An imitative pattern is a pattern that is designed to look near identical to a mayfly or even a particular species of mayfly in order to fool a trout. Whereas an impressionistic pattern is more of a generalised pattern that imitates a number of mayfly species or other types of nymphs of a similar shape.
Generally speaking, it is more common to get impressionistic patterns in the nymph and emerger stages as at this stage in their life they share a number of qualities in terms of shape and size with a range of other aquatic insects. Swinging a wee wet fly such as a March Brown during any nymph hatch is likely to produce results. As for nymphs, a fly with the correct profile, size and colour should create a sufficient impression to fool wary trout. Visit my article Three Key Considerations While Fly Tying for more on the ideas behind impressionistic tying.
As the mayfly progresses through its life cycle and features become larger and/or more distinctive it is more important for flies to be more imitative. Many anglers have experienced the frustration of casting the wrong fly to rising fish for your fly to be rejected while they continue to rise (meanwhile you are left to figure out exactly what they are taking). In this case, the trout have become so tunnel-visioned on the particular hatching insect that they fail to see or care for any other offerings.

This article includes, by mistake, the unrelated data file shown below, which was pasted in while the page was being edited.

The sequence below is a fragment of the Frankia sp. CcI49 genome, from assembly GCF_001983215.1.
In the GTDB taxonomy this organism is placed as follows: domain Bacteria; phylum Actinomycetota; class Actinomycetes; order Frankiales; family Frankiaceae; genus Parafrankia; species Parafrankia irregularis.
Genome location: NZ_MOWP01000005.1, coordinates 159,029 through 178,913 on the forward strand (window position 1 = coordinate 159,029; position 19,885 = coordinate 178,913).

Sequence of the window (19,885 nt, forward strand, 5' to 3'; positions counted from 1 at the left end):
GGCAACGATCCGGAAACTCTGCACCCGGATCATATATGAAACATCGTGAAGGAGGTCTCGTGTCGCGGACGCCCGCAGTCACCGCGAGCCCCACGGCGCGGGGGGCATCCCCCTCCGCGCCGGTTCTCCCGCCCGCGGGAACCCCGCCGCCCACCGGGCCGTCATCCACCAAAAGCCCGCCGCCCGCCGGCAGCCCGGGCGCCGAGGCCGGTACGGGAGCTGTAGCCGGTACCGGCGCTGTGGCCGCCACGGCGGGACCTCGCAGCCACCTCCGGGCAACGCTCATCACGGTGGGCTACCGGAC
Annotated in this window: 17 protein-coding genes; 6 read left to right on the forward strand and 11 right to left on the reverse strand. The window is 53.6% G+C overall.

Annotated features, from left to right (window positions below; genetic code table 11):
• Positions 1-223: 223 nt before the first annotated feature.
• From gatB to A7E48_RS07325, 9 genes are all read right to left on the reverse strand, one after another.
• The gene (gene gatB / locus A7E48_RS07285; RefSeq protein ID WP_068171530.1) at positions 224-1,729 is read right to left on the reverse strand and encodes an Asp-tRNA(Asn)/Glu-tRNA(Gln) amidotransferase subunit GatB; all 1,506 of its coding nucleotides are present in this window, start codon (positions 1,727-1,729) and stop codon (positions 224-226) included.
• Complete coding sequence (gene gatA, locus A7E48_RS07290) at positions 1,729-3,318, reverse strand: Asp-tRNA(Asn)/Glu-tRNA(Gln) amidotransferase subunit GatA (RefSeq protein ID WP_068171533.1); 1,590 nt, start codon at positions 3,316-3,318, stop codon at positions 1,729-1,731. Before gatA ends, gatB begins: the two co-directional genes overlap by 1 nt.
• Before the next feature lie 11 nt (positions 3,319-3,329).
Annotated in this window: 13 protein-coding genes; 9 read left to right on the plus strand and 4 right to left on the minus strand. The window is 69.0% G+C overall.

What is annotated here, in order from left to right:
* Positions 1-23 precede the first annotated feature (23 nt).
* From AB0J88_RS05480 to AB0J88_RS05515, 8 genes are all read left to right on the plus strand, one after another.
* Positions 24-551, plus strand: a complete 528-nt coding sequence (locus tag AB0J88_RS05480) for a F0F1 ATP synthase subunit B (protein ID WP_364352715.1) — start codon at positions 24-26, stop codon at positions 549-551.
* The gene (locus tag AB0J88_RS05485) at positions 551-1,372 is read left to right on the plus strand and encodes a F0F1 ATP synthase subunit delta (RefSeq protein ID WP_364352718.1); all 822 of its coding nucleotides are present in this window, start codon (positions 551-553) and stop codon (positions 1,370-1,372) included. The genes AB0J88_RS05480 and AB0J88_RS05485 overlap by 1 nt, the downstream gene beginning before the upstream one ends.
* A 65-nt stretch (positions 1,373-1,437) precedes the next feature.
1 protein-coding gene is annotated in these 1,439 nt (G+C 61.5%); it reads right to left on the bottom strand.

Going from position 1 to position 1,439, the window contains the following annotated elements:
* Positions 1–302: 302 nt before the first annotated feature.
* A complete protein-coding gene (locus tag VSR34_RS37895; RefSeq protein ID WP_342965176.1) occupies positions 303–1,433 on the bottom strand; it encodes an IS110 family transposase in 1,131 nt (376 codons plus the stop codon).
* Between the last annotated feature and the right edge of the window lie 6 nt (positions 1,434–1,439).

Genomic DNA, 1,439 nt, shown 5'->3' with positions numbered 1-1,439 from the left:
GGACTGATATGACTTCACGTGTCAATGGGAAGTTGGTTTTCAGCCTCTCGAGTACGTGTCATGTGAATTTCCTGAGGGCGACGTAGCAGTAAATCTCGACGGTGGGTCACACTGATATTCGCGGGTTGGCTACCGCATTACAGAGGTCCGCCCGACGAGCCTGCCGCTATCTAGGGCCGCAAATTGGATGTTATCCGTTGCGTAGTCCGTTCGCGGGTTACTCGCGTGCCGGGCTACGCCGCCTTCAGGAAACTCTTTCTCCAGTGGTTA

Below is a list of some mayfly patterns for each life stage…
- Sawyers Pheasant Tail (Imitative)
- American Pheasant Tail (Imitative)
- Hare n Copper (Impressionistic)
- Frenchie (Impressionistic)
- Hares Ear (Impressionistic)
- Improved Pheasant Tail (Imitative)
- March Brown Wee Wet (Impressionistic)
- Baetis Flymph Emerger (Imitative)
- Iron Blue Dun Wee Wet (Impressionistic)
- Barry Ord Clarkes Foam Mayfly Emerger (Imitative)
Dun (sub amigo) and Adult Spinner
- Adams Mayfly (Imitative)
- Light Hendrickson (Imitative)
- Sparkle Dun (Imitative)
- CDC Mayfly Dun (Imitative)
- Wally Wing Mayfly (Imitative)
- Extended Body Mayfly (Imitative)
- Rusty Spinner
- Wally Winged Spent Spinner
- Poly Wing Spinner
I’ve been lucky enough to fish during some spectacular mayfly hatches and having some basic knowledge of mayflies has definitely served me well. With the number of species across the world in the thousands, it’s needless for an angler to become too preoccupied learning each individual species. Far more can be gained by flipping some rocks and understanding the size and colours you want to be imitating in the rivers and lakes you are fishing.